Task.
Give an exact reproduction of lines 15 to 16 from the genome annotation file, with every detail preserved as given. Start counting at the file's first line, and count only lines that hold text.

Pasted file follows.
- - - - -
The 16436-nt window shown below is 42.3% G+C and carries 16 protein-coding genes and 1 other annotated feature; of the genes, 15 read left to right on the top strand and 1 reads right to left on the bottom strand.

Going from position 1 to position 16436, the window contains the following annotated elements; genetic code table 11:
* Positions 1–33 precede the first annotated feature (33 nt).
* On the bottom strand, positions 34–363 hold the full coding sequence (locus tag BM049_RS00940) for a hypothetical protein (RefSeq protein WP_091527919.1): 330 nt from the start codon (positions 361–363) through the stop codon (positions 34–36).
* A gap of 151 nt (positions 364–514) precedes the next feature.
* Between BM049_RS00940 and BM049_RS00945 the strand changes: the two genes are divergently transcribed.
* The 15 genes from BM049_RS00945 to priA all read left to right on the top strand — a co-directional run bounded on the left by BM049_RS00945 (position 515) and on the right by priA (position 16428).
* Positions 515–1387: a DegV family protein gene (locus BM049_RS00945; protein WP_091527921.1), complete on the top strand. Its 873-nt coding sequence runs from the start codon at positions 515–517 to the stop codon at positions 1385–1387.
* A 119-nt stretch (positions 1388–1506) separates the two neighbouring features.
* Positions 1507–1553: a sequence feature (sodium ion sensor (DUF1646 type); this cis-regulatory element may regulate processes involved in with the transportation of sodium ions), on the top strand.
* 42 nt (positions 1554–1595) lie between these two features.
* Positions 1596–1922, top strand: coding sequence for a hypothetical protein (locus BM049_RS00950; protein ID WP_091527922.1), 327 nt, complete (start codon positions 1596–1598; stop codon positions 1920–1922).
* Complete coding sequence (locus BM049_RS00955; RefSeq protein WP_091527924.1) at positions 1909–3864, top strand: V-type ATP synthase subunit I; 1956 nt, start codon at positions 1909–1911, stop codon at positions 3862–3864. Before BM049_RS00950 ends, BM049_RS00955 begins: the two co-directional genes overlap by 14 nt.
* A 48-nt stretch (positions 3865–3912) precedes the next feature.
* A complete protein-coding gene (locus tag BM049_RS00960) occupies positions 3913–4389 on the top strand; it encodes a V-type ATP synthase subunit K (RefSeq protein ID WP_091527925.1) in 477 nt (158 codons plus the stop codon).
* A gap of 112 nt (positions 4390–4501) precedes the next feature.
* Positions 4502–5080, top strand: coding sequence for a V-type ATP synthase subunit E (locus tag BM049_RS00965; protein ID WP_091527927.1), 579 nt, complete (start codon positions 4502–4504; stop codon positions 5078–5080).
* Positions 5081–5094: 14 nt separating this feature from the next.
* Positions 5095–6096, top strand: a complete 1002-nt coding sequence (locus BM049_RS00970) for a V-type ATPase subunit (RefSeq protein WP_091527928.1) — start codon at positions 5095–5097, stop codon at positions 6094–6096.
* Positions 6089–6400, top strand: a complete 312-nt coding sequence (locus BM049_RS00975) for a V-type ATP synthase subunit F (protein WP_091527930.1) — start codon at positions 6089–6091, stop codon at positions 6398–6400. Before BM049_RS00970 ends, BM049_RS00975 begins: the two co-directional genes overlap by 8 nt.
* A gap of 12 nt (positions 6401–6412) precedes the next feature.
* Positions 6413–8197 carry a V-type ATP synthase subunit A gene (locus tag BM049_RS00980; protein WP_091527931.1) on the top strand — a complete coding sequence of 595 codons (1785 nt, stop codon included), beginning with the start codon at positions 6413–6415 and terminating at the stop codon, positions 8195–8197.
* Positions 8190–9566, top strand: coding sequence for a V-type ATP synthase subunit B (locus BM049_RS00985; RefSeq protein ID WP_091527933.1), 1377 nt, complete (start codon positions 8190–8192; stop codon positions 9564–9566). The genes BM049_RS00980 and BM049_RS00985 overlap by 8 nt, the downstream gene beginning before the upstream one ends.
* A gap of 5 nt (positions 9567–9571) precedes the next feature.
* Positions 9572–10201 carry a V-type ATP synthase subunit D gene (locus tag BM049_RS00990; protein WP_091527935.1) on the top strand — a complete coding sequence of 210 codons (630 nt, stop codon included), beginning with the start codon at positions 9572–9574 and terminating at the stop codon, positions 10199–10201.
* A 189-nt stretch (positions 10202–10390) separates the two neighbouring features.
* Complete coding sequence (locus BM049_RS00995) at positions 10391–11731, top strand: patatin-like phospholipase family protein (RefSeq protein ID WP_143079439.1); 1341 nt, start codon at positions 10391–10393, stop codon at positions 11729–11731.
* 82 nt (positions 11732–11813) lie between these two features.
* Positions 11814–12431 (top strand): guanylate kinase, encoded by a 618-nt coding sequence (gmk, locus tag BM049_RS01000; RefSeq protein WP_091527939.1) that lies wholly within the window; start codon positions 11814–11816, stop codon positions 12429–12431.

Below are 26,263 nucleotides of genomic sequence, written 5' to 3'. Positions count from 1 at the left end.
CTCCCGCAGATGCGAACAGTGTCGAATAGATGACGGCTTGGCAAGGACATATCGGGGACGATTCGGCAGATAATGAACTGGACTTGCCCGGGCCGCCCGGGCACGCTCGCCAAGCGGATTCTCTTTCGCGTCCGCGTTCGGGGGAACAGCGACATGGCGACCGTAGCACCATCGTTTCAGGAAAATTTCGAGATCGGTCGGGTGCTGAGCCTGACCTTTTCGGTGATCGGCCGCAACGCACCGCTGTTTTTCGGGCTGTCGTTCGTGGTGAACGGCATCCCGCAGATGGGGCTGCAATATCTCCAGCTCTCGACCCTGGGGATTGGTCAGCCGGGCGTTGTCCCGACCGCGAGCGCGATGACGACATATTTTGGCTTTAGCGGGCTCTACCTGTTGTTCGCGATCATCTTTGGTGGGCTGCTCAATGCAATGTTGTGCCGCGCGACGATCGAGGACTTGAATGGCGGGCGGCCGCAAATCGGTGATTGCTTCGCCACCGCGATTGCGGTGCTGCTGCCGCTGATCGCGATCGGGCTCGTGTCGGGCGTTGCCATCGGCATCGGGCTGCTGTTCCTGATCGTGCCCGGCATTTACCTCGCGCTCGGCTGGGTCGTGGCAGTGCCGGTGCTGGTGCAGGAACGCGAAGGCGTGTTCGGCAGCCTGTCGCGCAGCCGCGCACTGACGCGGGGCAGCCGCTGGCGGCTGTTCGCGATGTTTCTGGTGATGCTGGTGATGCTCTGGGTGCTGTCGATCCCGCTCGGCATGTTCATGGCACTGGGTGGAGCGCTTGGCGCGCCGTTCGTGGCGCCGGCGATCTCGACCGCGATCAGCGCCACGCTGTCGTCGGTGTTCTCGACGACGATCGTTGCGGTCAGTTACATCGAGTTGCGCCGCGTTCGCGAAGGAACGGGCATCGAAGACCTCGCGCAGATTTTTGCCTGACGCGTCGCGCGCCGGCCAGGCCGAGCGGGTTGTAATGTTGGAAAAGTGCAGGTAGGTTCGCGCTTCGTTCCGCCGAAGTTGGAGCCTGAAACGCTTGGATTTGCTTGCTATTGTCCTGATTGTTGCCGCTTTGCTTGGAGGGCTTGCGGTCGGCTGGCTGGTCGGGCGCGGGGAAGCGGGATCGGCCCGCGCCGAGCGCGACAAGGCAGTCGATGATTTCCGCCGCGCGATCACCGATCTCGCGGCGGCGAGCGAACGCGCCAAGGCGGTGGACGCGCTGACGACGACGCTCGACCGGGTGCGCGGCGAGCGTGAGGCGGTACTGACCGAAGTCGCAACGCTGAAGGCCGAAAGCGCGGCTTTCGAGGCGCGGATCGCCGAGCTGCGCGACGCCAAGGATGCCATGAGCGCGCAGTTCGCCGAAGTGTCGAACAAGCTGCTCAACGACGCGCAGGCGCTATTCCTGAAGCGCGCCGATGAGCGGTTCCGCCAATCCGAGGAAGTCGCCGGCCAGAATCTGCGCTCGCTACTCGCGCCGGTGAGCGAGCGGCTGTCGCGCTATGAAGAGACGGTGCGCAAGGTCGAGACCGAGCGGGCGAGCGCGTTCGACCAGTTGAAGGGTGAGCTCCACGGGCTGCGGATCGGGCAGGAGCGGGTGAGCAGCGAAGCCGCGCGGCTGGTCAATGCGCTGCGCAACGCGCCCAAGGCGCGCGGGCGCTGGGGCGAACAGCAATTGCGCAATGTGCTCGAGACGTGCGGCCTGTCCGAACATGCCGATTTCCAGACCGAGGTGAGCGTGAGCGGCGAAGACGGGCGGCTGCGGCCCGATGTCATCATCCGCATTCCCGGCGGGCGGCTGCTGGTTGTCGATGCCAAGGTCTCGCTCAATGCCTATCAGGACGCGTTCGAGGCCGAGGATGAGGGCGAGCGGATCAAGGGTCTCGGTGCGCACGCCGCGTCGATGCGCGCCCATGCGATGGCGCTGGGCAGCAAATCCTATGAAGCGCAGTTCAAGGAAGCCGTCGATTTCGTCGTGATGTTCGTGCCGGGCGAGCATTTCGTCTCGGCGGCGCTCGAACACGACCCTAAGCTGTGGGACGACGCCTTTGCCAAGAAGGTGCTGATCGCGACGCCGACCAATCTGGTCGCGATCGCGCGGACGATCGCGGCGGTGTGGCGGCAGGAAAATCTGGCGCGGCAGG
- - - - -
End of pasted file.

* A complete protein-coding gene (locus tag BM049_RS00960) occupies positions 3913–4389 on the top strand; it encodes a V-type ATP synthase subunit K (RefSeq protein ID WP_091527925.1) in 477 nt (158 codons plus the stop codon).
* A gap of 112 nt (positions 4390–4501) precedes the next feature.